"That necessary consequences from the written Word of God do sufficiently and strongly prove the consequences or conclusion, if theoretical, to be a certain divine truth which ought to be believed, and, if practical, to be a necessary duty which we are obliged unto, jure divino. This assertion must be neither so far enlarged as to comprehend the erroneous reasonings and consequences from Scripture which this or that man, or this or that church, apprehend and believe to be strong and necessary consequences … neither yet must it be so far contracted and straitened as the Arminians would have it, who admit no proofs from Scripture, but whether plain explicit texts, such consequences are nulli non obviae … the meaning of the assertion is not that human reason, drawing a consequence from Scripture, can be a ground of our belief or conscience … the consequence itself, is not believed or embraced by the strength of reason, but because it is the truth and will of God … ” George Gillespie Treatise of Miscellany Questions quoted in Leith, Assembly at Westminster John Knox, 1973, 82.
For an interesting article about Gillespe and others see
John Fesko "The Puritan Theological Method".

Blogging the Confession 5 - hermeneutics

I’ve been looking forward to working on this installment of the WCF, since it is a chance to look at the principles of the Biblical hermeneutics in the confession.

The rest of the sections of this chapter deal with how we should read God authoritative and sufficient word. The most important theological assertion about hermeneutics is that the “inward illumination of the Spirit of God” is necessary for the saving understanding of Scripture (Section 5). The purpose of the Bible is to bring salvation (not simply to bring conversion but to lead the church in its pilgrimage) and it does this when the Spirit brings saving understanding. This is not a negative statement which portrays the Bible as an obscure book which can only be decoded by the enlightened few. Rather it is a positive statement that Spirit who inspired Scripture will lead his people to understand it. This confidence continues in section 7 which admits that there are parts of the Bible which are not easily understood but affirms that the central message of the Bible can be understood. It is sufficiently clear that the unlearned as well as the learned can grasp its message. The confession does not make this connection, but I think the implication is that the major obstacle to understanding the Bible is not its obscure or difficult message but spiritual deadness of the reader apart from the Spirit.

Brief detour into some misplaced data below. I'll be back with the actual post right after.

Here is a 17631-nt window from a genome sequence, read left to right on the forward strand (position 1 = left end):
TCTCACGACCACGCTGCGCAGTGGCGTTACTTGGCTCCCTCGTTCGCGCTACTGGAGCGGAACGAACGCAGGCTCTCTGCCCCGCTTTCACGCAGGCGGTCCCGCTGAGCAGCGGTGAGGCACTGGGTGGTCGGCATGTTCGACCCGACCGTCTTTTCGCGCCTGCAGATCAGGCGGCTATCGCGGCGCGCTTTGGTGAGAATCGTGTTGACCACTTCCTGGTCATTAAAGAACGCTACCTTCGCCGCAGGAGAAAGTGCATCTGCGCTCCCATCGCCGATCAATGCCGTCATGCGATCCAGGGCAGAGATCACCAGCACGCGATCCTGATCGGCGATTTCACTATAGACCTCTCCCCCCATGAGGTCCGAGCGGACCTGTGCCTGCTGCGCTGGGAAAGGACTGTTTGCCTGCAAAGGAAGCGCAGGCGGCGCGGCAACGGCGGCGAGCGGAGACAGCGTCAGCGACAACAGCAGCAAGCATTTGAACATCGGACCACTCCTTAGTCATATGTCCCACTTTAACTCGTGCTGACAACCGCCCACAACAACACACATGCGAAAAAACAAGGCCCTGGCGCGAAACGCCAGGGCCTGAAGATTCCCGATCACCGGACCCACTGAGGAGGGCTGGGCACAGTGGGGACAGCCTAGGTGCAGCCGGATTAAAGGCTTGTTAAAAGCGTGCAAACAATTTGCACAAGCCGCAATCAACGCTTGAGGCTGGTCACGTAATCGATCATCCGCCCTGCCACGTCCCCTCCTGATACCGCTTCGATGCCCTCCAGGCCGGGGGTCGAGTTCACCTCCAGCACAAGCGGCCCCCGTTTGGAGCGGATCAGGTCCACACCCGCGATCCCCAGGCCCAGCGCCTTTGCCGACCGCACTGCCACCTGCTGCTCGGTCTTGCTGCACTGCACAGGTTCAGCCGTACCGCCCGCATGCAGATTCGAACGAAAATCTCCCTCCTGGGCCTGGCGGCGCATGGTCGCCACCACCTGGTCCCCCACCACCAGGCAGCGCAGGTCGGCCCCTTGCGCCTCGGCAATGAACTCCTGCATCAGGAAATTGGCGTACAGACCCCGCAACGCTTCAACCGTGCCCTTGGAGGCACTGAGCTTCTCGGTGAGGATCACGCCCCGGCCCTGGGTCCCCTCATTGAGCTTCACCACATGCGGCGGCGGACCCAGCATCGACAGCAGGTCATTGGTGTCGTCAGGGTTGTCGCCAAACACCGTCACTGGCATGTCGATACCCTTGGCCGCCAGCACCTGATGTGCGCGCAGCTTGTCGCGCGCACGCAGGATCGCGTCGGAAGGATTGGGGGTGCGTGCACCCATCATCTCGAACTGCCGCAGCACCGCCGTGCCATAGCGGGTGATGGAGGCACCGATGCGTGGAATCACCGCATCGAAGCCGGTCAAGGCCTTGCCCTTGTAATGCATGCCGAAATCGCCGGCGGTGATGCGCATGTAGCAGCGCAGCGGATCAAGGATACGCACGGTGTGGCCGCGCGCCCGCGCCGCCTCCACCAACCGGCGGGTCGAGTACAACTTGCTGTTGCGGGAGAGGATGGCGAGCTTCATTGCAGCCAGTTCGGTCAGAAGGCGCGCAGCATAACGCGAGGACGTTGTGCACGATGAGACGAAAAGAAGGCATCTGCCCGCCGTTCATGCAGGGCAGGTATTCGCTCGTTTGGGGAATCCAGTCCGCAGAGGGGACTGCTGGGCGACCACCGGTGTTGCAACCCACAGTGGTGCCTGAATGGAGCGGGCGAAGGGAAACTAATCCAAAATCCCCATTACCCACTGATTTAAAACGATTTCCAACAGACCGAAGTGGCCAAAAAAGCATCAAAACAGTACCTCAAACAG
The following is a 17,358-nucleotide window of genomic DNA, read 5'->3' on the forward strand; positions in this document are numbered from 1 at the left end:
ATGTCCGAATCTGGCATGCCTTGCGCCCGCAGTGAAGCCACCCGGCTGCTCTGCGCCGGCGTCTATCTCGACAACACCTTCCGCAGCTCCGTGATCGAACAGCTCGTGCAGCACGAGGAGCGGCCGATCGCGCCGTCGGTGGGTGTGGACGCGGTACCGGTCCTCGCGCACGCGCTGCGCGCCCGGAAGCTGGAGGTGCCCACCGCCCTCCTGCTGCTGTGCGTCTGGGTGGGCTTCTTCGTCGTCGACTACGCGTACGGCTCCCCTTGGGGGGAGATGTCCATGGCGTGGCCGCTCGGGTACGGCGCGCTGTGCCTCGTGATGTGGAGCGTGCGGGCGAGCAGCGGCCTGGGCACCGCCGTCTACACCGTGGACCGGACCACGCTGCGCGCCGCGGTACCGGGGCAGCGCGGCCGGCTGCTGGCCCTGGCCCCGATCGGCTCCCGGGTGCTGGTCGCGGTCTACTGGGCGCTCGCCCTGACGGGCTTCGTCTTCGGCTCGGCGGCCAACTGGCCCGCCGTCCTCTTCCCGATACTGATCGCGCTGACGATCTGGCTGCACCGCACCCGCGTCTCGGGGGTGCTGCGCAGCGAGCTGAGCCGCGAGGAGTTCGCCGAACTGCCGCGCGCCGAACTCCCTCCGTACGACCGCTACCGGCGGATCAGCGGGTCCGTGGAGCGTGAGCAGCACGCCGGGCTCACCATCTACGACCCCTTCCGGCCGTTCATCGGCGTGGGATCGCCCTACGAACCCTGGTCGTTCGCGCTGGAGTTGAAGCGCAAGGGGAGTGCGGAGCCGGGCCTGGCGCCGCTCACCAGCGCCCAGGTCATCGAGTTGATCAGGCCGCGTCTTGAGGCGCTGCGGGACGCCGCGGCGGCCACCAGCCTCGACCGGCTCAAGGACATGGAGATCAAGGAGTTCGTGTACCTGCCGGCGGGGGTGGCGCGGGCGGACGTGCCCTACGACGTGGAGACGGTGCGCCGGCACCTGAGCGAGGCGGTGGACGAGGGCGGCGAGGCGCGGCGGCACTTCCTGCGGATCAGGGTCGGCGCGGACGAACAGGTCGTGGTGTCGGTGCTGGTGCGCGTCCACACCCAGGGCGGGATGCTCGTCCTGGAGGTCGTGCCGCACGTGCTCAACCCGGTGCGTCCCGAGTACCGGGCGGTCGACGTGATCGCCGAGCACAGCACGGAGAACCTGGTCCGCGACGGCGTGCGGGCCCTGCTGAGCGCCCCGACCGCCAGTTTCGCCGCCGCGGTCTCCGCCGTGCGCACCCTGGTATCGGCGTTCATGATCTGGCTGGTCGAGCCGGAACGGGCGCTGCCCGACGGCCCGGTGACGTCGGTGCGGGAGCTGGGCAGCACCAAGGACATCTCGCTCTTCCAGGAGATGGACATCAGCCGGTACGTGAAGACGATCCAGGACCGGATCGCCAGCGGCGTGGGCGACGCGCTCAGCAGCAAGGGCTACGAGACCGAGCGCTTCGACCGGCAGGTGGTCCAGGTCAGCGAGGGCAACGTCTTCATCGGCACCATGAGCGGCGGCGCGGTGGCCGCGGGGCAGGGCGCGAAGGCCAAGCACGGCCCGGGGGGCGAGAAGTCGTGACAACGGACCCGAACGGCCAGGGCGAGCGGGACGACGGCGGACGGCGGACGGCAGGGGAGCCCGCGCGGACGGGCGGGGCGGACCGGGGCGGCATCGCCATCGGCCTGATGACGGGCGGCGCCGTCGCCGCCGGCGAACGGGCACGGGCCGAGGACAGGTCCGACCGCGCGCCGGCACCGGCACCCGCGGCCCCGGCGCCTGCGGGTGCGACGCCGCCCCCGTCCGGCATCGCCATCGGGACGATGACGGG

The framers of the Confession were confident in the clarity of the Bible under the work of the Spirit, but they were not na├»ve in their approach to interpreting the Bible. They recognised that readers did need to make use of ‘ordinary means’ (careful reading, using a knowledge of grammar and some awareness of the historical and literary context of Biblical texts). The church as a whole needs teachers who can study the Biblical text in its original languages for it is these which are immediately inspired and preserved by God. Today we are more aware of textual critical issues in the Bible than were the members of the Assembly; however we can agree that just as all we need to know from Scripture can be found “in some place of Scripture or other”, so no Confessional doctrine is dependent exclusively on dubious texts.

A further confessional principle of Biblical interpretation is expressed in section 5, that things which can be deduced from Scripture by good and necessary consequence are part of God’s counsel and have his authority. This assertion shows that the Assembly’s method was different to what we might call a more “biblicistic” approach. The most extreme version of this was